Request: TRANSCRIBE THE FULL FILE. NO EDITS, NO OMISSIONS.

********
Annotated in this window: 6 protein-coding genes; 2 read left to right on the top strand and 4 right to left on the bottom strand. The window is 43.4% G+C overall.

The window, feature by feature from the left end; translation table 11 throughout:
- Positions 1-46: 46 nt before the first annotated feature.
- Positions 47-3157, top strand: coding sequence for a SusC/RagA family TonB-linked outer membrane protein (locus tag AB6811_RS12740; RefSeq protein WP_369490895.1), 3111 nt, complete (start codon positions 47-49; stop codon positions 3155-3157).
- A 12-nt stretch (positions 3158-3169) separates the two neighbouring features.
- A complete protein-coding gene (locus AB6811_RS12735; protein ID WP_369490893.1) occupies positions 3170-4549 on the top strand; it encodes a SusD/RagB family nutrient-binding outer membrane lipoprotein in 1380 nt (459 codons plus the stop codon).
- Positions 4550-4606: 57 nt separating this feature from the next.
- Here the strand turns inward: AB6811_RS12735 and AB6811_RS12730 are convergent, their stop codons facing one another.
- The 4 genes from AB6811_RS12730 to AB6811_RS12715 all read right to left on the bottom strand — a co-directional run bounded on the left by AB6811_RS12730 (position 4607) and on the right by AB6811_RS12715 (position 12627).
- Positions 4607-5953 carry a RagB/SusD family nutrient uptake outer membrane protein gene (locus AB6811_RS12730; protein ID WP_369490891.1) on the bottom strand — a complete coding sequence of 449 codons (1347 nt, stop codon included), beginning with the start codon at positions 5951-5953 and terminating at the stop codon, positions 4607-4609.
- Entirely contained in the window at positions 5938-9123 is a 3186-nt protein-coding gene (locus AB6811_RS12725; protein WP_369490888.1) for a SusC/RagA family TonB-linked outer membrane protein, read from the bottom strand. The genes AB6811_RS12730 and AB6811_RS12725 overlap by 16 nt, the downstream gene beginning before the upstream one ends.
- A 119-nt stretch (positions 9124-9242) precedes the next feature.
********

Annotated in this window: 6 protein-coding genes; 2 read left to right on the top strand and 4 right to left on the bottom strand. The window is 43.4% G+C overall.

The window, feature by feature from the left end; translation table 11 throughout:
- Positions 1-46: 46 nt before the first annotated feature.
- Positions 47-3157, top strand: coding sequence for a SusC/RagA family TonB-linked outer membrane protein (locus tag AB6811_RS12740; RefSeq protein WP_369490895.1), 3111 nt, complete (start codon positions 47-49; stop codon positions 3155-3157).
- A 12-nt stretch (positions 3158-3169) separates the two neighbouring features.
- A complete protein-coding gene (locus AB6811_RS12735; protein ID WP_369490893.1) occupies positions 3170-4549 on the top strand; it encodes a SusD/RagB family nutrient-binding outer membrane lipoprotein in 1380 nt (459 codons plus the stop codon).
- Positions 4550-4606: 57 nt separating this feature from the next.
- Here the strand turns inward: AB6811_RS12735 and AB6811_RS12730 are convergent, their stop codons facing one another.
- The 4 genes from AB6811_RS12730 to AB6811_RS12715 all read right to left on the bottom strand — a co-directional run bounded on the left by AB6811_RS12730 (position 4607) and on the right by AB6811_RS12715 (position 12627).
- Positions 4607-5953 carry a RagB/SusD family nutrient uptake outer membrane protein gene (locus AB6811_RS12730; protein ID WP_369490891.1) on the bottom strand — a complete coding sequence of 449 codons (1347 nt, stop codon included), beginning with the start codon at positions 5951-5953 and terminating at the stop codon, positions 4607-4609.
- Entirely contained in the window at positions 5938-9123 is a 3186-nt protein-coding gene (locus AB6811_RS12725; protein WP_369490888.1) for a SusC/RagA family TonB-linked outer membrane protein, read from the bottom strand. The genes AB6811_RS12730 and AB6811_RS12725 overlap by 16 nt, the downstream gene beginning before the upstream one ends.
- A 119-nt stretch (positions 9124-9242) precedes the next feature.